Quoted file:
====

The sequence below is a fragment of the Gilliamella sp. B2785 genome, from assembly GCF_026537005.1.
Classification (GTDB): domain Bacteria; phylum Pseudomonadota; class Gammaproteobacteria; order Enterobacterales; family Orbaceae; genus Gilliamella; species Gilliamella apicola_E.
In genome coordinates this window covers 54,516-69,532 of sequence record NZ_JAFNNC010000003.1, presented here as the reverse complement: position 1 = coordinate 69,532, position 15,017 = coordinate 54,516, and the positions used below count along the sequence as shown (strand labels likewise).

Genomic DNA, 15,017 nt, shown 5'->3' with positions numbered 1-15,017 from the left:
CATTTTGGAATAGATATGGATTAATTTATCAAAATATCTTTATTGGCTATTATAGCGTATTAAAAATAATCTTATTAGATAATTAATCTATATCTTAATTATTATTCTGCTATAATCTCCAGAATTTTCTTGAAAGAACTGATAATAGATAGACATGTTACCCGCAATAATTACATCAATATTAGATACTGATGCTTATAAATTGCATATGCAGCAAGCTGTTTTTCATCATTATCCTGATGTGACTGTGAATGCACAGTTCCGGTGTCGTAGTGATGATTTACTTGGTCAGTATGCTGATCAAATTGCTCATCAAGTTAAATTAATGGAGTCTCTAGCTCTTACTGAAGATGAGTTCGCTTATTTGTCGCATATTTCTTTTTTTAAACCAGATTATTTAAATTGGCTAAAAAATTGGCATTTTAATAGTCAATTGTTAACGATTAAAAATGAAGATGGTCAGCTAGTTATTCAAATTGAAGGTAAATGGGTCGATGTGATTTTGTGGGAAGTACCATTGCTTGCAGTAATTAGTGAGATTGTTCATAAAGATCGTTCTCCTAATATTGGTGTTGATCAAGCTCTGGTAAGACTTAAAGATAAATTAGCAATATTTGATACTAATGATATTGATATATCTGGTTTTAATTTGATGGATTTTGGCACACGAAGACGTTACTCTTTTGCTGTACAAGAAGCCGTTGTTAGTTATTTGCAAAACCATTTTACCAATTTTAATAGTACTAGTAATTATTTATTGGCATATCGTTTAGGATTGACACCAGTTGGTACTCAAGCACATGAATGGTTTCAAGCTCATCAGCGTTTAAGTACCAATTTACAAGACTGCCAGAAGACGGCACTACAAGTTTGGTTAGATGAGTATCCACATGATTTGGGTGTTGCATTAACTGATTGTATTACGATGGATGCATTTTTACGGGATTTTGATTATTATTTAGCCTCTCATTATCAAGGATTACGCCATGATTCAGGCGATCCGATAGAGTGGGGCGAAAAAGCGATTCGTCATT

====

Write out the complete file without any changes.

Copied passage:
The sequence below is a fragment of the Gilliamella sp. B2785 genome, from assembly GCF_026537005.1.
Classification (GTDB): domain Bacteria; phylum Pseudomonadota; class Gammaproteobacteria; order Enterobacterales; family Orbaceae; genus Gilliamella; species Gilliamella apicola_E.
In genome coordinates this window covers 54,516-69,532 of sequence record NZ_JAFNNC010000003.1, presented here as the reverse complement: position 1 = coordinate 69,532, position 15,017 = coordinate 54,516, and the positions used below count along the sequence as shown (strand labels likewise).

Genomic DNA, 15,017 nt, shown 5'->3' with positions numbered 1-15,017 from the left:
CATTTTGGAATAGATATGGATTAATTTATCAAAATATCTTTATTGGCTATTATAGCGTATTAAAAATAATCTTATTAGATAATTAATCTATATCTTAATTATTATTCTGCTATAATCTCCAGAATTTTCTTGAAAGAACTGATAATAGATAGACATGTTACCCGCAATAATTACATCAATATTAGATACTGATGCTTATAAATTGCATATGCAGCAAGCTGTTTTTCATCATTATCCTGATGTGACTGTGAATGCACAGTTCCGGTGTCGTAGTGATGATTTACTTGGTCAGTATGCTGATCAAATTGCTCATCAAGTTAAATTAATGGAGTCTCTAGCTCTTACTGAAGATGAGTTCGCTTATTTGTCGCATATTTCTTTTTTTAAACCAGATTATTTAAATTGGCTAAAAAATTGGCATTTTAATAGTCAATTGTTAACGATTAAAAATGAAGATGGTCAGCTAGTTATTCAAATTGAAGGTAAATGGGTCGATGTGATTTTGTGGGAAGTACCATTGCTTGCAGTAATTAGTGAGATTGTTCATAAAGATCGTTCTCCTAATATTGGTGTTGATCAAGCTCTGGTAAGACTTAAAGATAAATTAGCAATATTTGATACTAATGATATTGATATATCTGGTTTTAATTTGATGGATTTTGGCACACGAAGACGTTACTCTTTTGCTGTACAAGAAGCCGTTGTTAGTTATTTGCAAAACCATTTTACCAATTTTAATAGTACTAGTAATTATTTATTGGCATATCGTTTAGGATTGACACCAGTTGGTACTCAAGCACATGAATGGTTTCAAGCTCATCAGCGTTTAAGTACCAATTTACAAGACTGCCAGAAGACGGCACTACAAGTTTGGTTAGATGAGTATCCACATGATTTGGGTGTTGCATTAACTGATTGTATTACGATGGATGCATTTTTACGGGATTTTGATTATTATTTAGCCTCTCATTATCAAGGATTACGCCATGATTCAGGCGATCCGATAGAGTGGGGCGAAAAAGCGATTCGTCATT